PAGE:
Bugkyoung Korean & Chinese Restaurant, located at Unit 107 Dakota Mansion, 555 Gen. Malvar st., cor. Adriatico, Malate, Manila
Date: October 29, 2012
This is my second (I think?) food-venture without Meeks. Oh well, c’est la vie.
And you’re right; it’s one heck of a Korean food tripping once again. Well honestly, this wasn’t really planned. My big sister just invited us (my lil sis and me) because her Korean friend is in town and, well, willing to treat us for lots of grub. Can you imagine: free food at a very unexpected time! Awesome!
Okay, enough chitchat about that. As I’ve observed, Adriatico houses many authentic Korean restos in the metro. You can tell that they’re really owned by Koreans just by looking at the store’s exterior (it’s hard to explain, so if you have time, I suggest you visit the area), and when the resto’s somewhat “original,” rest assured that your taste buds will experience a different kind of satisfaction that you don’t get when you eat in “influenced” ones (you know what I mean).
Bugkyoung Restaurant is somehow unnoticed by most people because of its location and uninviting exterior, but give this place a try and you’ll definitely come back for more.
(Look, there’s even a TV that displays Korean shows and really nice tables that will make you feel like you’re in Korea!)
Before I share my stories, funny thing: I made my sister’s Korean friend jot down the names of the dishes so I can put them here. Good thing I can understand Korean writings, because he wrote them using Korean characters. (O_O) Fortunately, I was able to translate them well, thanks to my self-teaching practice many years ago. 😉
(Clockwise from left: Tangsuyuk, Bibimbap, Galbitang, Mul Mandu, and Japchae Bap)
Now for my palate experience!
Of course, we started with the appetizers. There’s kimchi again, the “sweet little fish” (hahaha), and that yellow one that surprisingly tastes good. I forgot what it’s called, but they’re really delicious. Kinda reminded me of our very own atsara the first time I took a bite, sour with a little kick.
Tangsuyuk (탕수육) – I think this was my favorite dish that night. Tangsuyuk is a sweet and sour pork with vegetables like bell pepper, cucumber, etc. It was a hefty serving, and boy was it really delicious! The tangy taste mixed well with the sweetness of the sauce and tenderness of the pork, and as you go on with every bite, you won’t be able to put down your chopsticks anymore. This dish was just so sinful, I swear I could’ve finished the whole thing!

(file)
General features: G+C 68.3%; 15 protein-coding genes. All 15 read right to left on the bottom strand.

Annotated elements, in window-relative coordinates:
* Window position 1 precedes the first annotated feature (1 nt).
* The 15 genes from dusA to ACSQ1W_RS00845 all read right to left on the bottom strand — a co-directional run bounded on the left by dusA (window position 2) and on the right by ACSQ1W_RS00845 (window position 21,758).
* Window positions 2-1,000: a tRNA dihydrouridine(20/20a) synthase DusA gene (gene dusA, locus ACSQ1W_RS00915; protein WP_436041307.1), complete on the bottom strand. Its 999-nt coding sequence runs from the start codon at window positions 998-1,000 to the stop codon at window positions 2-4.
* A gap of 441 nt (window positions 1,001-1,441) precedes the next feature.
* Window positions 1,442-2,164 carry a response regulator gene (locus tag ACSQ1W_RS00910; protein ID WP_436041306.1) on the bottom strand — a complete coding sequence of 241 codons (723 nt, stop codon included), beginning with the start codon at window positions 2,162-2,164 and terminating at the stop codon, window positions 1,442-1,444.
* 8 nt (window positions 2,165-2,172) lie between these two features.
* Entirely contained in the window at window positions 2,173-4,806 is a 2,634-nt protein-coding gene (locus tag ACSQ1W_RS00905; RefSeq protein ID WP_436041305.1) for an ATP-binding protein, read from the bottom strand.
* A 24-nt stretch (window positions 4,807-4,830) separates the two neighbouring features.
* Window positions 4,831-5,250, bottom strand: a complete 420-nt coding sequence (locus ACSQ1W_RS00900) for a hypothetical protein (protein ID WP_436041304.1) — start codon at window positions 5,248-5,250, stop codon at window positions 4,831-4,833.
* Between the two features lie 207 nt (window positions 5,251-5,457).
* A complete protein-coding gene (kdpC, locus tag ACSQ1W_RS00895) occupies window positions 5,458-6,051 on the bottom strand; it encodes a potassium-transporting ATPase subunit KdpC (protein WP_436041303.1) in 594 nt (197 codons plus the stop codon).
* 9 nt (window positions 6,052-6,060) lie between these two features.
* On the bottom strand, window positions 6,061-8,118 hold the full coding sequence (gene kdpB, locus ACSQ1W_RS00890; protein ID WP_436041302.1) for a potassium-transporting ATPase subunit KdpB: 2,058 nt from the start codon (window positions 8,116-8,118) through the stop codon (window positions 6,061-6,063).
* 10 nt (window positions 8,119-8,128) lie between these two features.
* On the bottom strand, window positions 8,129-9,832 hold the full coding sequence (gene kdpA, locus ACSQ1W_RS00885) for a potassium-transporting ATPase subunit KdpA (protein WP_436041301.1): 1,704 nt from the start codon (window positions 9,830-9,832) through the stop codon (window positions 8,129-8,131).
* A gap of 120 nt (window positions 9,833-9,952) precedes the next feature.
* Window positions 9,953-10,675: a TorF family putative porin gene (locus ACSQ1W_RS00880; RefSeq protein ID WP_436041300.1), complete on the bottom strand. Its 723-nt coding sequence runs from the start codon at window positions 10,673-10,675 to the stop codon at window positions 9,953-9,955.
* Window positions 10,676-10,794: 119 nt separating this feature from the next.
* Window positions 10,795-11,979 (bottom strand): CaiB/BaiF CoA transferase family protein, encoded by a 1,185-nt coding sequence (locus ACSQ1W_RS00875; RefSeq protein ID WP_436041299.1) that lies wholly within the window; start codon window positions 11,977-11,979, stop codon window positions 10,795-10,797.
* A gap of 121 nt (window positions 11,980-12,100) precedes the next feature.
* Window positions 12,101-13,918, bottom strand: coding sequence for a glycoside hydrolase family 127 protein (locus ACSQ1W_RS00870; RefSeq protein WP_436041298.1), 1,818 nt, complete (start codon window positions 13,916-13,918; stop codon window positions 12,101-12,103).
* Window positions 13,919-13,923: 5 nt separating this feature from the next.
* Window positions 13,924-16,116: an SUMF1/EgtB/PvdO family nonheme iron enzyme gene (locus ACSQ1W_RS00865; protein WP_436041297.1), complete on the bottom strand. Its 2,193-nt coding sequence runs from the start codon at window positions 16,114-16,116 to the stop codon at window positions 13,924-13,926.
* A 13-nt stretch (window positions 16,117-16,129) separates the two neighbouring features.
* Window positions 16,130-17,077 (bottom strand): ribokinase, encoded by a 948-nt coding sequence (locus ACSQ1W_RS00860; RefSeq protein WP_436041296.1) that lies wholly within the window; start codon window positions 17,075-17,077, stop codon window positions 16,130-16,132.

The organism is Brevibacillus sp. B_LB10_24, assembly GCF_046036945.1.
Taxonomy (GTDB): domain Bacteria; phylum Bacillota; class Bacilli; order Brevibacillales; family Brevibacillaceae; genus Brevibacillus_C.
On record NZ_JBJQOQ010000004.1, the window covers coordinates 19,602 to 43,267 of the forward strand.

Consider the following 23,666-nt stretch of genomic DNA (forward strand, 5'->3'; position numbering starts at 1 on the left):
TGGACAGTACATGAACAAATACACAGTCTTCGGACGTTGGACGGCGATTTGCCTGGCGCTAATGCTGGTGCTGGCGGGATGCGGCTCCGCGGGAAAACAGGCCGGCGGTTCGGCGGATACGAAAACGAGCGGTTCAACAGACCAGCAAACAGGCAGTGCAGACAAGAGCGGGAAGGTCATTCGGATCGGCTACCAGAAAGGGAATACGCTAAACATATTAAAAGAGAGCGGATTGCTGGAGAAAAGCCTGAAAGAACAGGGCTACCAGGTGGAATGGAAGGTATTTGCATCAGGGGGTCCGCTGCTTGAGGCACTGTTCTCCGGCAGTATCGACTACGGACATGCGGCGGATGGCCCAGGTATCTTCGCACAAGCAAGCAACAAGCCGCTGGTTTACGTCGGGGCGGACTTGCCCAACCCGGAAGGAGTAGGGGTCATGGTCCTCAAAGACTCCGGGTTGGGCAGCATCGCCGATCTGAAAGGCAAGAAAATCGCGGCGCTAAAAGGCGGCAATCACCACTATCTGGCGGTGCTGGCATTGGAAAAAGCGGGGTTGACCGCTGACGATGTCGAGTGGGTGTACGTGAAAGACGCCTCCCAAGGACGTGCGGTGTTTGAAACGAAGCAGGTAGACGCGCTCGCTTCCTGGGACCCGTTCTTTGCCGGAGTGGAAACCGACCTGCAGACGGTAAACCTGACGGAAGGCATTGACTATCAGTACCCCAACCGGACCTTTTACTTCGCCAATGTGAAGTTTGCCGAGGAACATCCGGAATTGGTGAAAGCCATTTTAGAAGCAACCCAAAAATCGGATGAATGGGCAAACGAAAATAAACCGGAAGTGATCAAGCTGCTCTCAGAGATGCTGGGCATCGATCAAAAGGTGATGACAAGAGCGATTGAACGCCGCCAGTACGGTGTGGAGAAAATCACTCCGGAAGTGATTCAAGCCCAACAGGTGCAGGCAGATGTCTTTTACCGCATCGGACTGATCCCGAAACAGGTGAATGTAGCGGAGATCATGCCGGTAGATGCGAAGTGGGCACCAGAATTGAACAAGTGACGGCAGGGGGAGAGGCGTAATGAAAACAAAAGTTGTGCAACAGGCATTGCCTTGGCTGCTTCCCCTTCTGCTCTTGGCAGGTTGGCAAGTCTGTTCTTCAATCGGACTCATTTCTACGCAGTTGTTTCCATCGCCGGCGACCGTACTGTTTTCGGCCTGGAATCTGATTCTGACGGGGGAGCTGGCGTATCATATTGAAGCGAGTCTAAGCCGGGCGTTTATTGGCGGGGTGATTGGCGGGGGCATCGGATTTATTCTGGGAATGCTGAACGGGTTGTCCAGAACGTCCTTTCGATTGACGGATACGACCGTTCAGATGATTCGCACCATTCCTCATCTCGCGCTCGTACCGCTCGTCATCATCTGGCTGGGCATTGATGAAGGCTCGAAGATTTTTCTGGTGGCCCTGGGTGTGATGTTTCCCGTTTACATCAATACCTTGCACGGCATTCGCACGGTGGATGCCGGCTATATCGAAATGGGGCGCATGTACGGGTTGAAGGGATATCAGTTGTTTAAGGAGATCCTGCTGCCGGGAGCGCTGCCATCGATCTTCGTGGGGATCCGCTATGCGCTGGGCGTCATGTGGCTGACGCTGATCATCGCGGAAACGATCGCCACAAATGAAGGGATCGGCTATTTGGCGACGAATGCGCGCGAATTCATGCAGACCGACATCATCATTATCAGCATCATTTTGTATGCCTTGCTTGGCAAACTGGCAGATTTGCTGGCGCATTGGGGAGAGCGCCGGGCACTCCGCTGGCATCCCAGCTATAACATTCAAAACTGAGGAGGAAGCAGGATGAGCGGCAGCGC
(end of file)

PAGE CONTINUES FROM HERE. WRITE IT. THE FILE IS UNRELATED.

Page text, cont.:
(Bibimbap once again!)
Bibimbap (비빔밥) – Interesting fact: bibimbap actually means “mix mix rice” (that explains the procedure before eating this stuff). Last time, I also ordered bibimbap during Meeks and I’s visit in Kogi Bulgogi, and that dish was terrific. This one, however, is beyond terrific. Aside from the fact that it’s got seaweeds, this one’s definitely much more authentic. Still served in a ceramic stone pot that kept my dish hot and smoking for the next 30 minutes, this complete meal got me smiling and sighing in every bite. The meat, rice, veggies and other ingredients were mixed very well, giving me that “so much satisfaction” look on my face with every lift of my chopsticks. If not for my hurrying companions, I would’ve finished it.
It’s official: my new favorite Korean dish is bibimbap. 🙂
Galbitang (갈비탕) – this was actually my lil sister’s dish, but I got the chance to taste it. In fairness, this beef bone soup is perfect for those who don’t want to part ways with their Filipino taste buds, for this dish is very much like nilagang baka. Very healthy and apt for rainy days.
Japchae Bap (잡채밥) – Japchae is some sort of a stir fried noodles made from sweet potato noodles (dangmyeon). Honestly, I wasn’t able to savor this dish because it was so spicy (I don’t really eat spicy foods), but I can say that it’s not that bad. I think I recall eating this dish before in Yakimix (not sure), so I believe that if I order Japchae sans the zesty taste next time, I’d surely enjoy it.
Mul Mandu (물만두) – Lastly, we had this dish. Also known as boiled dumplings, mul mandu is usually stuffed with pork and green onions, and–basing on the food’s presentation– topped with black sesame seeds. Each bite of these cute little dumplings is surely a treat to every palate, for they’re really chewy and soft. Dip them in soy sauce and you’re good to go (and when I say go, I mean eat them all)!
After trying all these awesome Korean dishes, my long-due desire to go to Adriatico and eat in another Korean resto just got intense. I wonder why these restos don’t get so much publicity and fame like the others. If we have the luxury of time, I will drag (yes, drag) Meeka in one of the many oriental restaurants in Malate and have that different grub experience once again. 🙂
And oh, prices range from P100-P500!
FOUR SPOONS! YAY!
“I really enjoyed eating here, and I hope many people will feel the same.” – Lexy